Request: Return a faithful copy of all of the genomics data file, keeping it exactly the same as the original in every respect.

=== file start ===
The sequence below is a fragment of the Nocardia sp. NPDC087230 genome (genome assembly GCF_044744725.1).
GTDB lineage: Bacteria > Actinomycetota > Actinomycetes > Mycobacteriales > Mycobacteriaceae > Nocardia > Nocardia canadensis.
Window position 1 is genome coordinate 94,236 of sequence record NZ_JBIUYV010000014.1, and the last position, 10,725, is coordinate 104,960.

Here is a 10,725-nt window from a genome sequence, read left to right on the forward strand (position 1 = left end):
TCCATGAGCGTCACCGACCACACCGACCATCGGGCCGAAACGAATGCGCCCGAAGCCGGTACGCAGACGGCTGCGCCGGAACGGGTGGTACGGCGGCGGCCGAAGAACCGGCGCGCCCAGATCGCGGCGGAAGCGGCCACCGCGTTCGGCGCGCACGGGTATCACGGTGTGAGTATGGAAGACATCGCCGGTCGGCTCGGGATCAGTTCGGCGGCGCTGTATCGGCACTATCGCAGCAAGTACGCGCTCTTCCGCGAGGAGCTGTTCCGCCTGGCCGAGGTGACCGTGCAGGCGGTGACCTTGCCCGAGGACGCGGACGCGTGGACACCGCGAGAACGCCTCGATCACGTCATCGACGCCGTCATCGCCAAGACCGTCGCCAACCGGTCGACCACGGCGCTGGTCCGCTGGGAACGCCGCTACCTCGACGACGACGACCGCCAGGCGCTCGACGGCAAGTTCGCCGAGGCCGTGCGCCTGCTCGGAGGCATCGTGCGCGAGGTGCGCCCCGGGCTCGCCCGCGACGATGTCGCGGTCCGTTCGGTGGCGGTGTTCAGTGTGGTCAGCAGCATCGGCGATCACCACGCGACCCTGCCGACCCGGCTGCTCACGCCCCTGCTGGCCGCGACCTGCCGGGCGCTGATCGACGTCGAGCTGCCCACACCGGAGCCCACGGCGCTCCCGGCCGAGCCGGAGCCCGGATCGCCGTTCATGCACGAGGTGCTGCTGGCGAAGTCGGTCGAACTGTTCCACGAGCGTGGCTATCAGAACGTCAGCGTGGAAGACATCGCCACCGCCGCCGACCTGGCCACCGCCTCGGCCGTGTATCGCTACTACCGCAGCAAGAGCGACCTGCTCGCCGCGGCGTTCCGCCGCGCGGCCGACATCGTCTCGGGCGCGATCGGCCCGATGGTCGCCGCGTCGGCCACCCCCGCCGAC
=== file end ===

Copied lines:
The sequence below is a fragment of the Nocardia sp. NPDC087230 genome (genome assembly GCF_044744725.1).
GTDB lineage: Bacteria > Actinomycetota > Actinomycetes > Mycobacteriales > Mycobacteriaceae > Nocardia > Nocardia canadensis.
Window position 1 is genome coordinate 94,236 of sequence record NZ_JBIUYV010000014.1, and the last position, 10,725, is coordinate 104,960.

Here is a 10,725-nt window from a genome sequence, read left to right on the forward strand (position 1 = left end):
TCCATGAGCGTCACCGACCACACCGACCATCGGGCCGAAACGAATGCGCCCGAAGCCGGTACGCAGACGGCTGCGCCGGAACGGGTGGTACGGCGGCGGCCGAAGAACCGGCGCGCCCAGATCGCGGCGGAAGCGGCCACCGCGTTCGGCGCGCACGGGTATCACGGTGTGAGTATGGAAGACATCGCCGGTCGGCTCGGGATCAGTTCGGCGGCGCTGTATCGGCACTATCGCAGCAAGTACGCGCTCTTCCGCGAGGAGCTGTTCCGCCTGGCCGAGGTGACCGTGCAGGCGGTGACCTTGCCCGAGGACGCGGACGCGTGGACACCGCGAGAACGCCTCGATCACGTCATCGACGCCGTCATCGCCAAGACCGTCGCCAACCGGTCGACCACGGCGCTGGTCCGCTGGGAACGCCGCTACCTCGACGACGACGACCGCCAGGCGCTCGACGGCAAGTTCGCCGAGGCCGTGCGCCTGCTCGGAGGCATCGTGCGCGAGGTGCGCCCCGGGCTCGCCCGCGACGATGTCGCGGTCCGTTCGGTGGCGGTGTTCAGTGTGGTCAGCAGCATCGGCGATCACCACGCGACCCTGCCGACCCGGCTGCTCACGCCCCTGCTGGCCGCGACCTGCCGGGCGCTGATCGACGTCGAGCTGCCCACACCGGAGCCCACGGCGCTCCCGGCCGAGCCGGAGCCCGGATCGCCGTTCATGCACGAGGTGCTGCTGGCGAAGTCGGTCGAACTGTTCCACGAGCGTGGCTATCAGAACGTCAGCGTGGAAGACATCGCCACCGCCGCCGACCTGGCCACCGCCTCGGCCGTGTATCGCTACTACCGCAGCAAGAGCGACCTGCTCGCCGCGGCGTTCCGCCGCGCGGCCGACATCGTCTCGGGCGCGATCGGCCCGATGGTCGCCGCGTCGGCCACCCCCGCCGAC